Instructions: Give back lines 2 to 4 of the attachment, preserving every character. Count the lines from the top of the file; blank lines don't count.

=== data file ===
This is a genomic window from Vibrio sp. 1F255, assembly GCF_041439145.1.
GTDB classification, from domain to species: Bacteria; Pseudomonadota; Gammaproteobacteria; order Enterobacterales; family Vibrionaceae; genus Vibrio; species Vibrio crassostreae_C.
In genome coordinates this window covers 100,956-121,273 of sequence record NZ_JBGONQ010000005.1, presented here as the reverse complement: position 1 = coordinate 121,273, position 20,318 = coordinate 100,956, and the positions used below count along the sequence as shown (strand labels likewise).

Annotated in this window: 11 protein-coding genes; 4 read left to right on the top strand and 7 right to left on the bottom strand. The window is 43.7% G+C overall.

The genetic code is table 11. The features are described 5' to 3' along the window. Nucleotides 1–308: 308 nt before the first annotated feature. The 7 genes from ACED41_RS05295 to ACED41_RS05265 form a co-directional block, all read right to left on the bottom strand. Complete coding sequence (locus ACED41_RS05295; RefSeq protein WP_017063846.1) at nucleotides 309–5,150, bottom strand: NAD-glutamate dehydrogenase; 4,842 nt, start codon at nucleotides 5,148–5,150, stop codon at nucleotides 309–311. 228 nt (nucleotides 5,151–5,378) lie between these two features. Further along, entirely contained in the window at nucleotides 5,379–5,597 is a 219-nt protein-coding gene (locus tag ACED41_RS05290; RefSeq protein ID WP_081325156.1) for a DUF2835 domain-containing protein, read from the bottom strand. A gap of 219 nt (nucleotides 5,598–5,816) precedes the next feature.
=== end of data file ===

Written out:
GTDB classification, from domain to species: Bacteria; Pseudomonadota; Gammaproteobacteria; order Enterobacterales; family Vibrionaceae; genus Vibrio; species Vibrio crassostreae_C.
In genome coordinates this window covers 100,956-121,273 of sequence record NZ_JBGONQ010000005.1, presented here as the reverse complement: position 1 = coordinate 121,273, position 20,318 = coordinate 100,956, and the positions used below count along the sequence as shown (strand labels likewise).

Annotated in this window: 11 protein-coding genes; 4 read left to right on the top strand and 7 right to left on the bottom strand. The window is 43.7% G+C overall.